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Bonus: Stock photos – 53+ free image sources

You may find yourself needing some free imagery to use as well. We came up with an extensive list—more than 50 options—of free image sources where you can find professional images for free. A few of my favorites:

How we made the main image for this blogpost

Would it be helpful to see an example of all this together? The main image for this post (see above or below) is one that I built from scratch using a handful of tools listed here in the post.

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Here’s a quick rundown of how I made it: 1. Open a new design in Canva. I chose the Twitter Post template, which is 1,024 pixels wide and 512 pixels tall. This is the ideal 2:1 aspect ratio for Twitter images to show up in the feed without a crop. The size also works well for Facebook posts, so long as you mind the the left and right margins of your image, which may be cut off when Facebook resizes things.
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If you make this type of image a lot, you can make a copy of an old image and then work from that specific template inside Canva. 2. Search Icon Finder for an icon that best represents the post. I love using flat icons for these, so I start with a keyword search in Icon Finder and then refine the search by flat styles. Download the highest resolution version of the icon you choose, in .png format. Add attribution to your post at this time, too.
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3. Drag the downloaded icon into Canva and place into your design. Uploading in Canva is as simple as dragging from your desktop or folder and dropping into the Canva editor. Once the icon is uploaded, you can click on it from the left menu, and it will be placed automatically into your design. Resize and center at the top of the image. 4. Click into the Grids options, and select the full-image photo. Adding this to your design will automatically make this design element expand to the full size of your design.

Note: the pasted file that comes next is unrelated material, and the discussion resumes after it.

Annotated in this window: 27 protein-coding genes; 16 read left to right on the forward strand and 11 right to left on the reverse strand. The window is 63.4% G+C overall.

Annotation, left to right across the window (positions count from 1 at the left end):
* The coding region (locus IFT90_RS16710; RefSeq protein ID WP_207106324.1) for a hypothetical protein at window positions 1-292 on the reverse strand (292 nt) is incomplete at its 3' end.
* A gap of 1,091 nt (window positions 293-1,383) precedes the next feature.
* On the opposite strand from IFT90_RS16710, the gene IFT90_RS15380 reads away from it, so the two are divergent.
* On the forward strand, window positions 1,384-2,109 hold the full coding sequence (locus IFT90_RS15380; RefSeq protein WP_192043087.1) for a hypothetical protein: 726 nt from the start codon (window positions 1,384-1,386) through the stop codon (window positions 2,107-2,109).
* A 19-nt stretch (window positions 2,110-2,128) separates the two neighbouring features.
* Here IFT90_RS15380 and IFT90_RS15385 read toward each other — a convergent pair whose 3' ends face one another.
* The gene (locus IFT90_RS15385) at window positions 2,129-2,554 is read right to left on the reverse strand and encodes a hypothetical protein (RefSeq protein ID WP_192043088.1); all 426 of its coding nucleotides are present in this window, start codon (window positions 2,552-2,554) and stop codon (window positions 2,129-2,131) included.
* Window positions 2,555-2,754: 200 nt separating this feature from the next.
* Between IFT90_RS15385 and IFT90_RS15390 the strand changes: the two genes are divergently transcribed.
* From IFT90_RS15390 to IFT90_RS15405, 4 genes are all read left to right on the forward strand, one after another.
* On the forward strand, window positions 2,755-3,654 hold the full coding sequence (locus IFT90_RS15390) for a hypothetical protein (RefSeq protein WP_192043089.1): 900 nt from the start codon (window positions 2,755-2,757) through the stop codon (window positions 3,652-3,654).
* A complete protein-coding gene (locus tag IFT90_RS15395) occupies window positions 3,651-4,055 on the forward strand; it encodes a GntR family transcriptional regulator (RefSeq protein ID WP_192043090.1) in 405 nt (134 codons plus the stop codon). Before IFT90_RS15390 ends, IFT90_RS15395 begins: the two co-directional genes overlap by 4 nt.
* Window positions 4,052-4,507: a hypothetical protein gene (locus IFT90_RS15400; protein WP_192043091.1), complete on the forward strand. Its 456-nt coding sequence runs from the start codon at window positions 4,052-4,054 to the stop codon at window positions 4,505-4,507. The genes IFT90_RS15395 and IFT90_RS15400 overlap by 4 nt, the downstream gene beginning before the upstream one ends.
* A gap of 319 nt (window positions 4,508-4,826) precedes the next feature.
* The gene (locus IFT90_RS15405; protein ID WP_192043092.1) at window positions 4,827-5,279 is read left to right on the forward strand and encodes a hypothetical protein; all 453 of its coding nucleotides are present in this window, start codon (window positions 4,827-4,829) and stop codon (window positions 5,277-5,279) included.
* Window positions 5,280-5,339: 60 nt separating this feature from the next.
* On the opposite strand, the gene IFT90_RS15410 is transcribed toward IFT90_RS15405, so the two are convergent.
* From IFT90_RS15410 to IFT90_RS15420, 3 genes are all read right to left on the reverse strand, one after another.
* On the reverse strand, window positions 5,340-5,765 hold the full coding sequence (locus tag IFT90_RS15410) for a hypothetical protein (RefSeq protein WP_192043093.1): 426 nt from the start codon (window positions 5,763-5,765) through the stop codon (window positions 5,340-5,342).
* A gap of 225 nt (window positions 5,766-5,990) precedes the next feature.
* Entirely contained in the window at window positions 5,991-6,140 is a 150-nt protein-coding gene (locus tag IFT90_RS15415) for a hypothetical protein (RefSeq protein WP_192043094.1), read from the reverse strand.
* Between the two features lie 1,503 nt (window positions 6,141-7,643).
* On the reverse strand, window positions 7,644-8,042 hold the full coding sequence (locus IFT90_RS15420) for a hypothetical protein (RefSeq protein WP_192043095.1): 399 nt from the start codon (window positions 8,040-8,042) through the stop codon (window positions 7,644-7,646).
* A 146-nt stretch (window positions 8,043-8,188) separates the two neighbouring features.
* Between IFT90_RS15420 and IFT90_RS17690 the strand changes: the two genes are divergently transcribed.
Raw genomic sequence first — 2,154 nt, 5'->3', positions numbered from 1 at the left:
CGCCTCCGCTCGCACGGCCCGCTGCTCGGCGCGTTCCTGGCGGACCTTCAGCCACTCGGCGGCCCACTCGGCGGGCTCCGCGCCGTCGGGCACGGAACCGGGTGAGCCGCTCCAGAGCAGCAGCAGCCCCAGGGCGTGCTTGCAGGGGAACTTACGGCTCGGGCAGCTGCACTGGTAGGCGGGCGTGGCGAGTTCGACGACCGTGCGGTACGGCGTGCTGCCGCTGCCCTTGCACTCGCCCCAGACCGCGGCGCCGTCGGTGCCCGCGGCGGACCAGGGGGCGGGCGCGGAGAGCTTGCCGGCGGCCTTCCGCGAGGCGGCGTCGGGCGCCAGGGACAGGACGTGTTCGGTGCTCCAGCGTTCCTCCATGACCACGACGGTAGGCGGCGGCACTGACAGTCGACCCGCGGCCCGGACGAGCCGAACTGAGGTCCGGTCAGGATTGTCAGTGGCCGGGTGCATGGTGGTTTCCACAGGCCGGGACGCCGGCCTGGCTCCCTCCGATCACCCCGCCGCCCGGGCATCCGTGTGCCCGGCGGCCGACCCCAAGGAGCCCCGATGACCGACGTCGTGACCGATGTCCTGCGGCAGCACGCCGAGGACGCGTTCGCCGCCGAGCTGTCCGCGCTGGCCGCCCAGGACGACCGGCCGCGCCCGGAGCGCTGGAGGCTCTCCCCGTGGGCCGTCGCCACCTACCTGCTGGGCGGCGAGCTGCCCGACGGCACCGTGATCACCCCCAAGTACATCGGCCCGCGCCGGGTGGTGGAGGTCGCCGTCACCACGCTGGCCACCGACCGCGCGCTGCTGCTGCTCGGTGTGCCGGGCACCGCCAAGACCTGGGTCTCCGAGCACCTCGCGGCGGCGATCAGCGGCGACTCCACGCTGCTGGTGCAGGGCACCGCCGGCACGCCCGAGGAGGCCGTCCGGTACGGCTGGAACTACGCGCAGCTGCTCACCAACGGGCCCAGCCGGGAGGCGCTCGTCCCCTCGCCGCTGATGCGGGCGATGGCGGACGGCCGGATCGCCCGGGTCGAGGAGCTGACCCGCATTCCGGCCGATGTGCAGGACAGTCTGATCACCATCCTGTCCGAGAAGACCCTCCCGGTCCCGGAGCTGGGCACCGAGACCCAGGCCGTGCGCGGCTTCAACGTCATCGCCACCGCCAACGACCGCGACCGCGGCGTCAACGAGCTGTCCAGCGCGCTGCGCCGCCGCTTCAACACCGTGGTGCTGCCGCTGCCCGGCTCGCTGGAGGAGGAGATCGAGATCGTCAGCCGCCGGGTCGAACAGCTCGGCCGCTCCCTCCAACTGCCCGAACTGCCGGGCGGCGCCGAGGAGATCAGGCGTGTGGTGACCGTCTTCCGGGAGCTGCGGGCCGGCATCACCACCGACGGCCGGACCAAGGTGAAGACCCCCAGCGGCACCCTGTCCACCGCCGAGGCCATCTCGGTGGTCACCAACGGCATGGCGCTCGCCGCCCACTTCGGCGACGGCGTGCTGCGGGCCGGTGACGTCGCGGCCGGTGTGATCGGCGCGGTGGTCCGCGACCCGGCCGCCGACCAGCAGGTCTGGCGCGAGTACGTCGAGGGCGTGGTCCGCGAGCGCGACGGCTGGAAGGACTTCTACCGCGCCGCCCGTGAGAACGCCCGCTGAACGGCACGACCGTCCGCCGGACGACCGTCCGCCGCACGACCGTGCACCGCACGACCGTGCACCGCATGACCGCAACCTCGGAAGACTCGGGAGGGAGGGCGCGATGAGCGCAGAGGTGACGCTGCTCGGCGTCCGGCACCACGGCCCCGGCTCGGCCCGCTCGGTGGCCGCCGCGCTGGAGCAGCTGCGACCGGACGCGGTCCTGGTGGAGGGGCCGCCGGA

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5. Find a blurred background to download and add to your design. I often aim to find one that matches the colors of the icon in some way. I’ll download the image, then upload into Canva. To add it as a background to your design, you can drag and drop onto the full-image template you added in the last step. Canva will recognize automatically that you’re trying to add a background. 6. Move the background to the back. This is all about layers. By moving your background to the back, your icon will be on top and viewable.
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7. Add text and customize. From the left menu, select two text boxes. One will be the main heading, the other will be the subhead. I like to vary fonts with a sans serif (no extra stems on letters) and a serif (stems). In the graphic here, I’ve used Roboto bold as the heading font and Satisfy as the subhead font. To make a font bold or centered, you can click on the down arrow in the font dialog box to find the advanced options.
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8. Download Last step! When you’re finished, click the Download or Link button, and you’ll get a dialog box for downloading as an image (yes!) or a pdf (great for slideshares and presentations and ebooks). You can also share the link with a friend for collaboration or edits.
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Your turn

I’ve been inspired to learn a lot about design and visuals on the Buffer blog, and I’ve got quite a ways to go! I’m so grateful for the large number of amazing design tools out there for creating images for social media. Which are your favorite design tools for creating social media images? I’d love to hear which ones you use! Image credits: Boyan Kostov, Blurgrounds, Markus Spiske, Over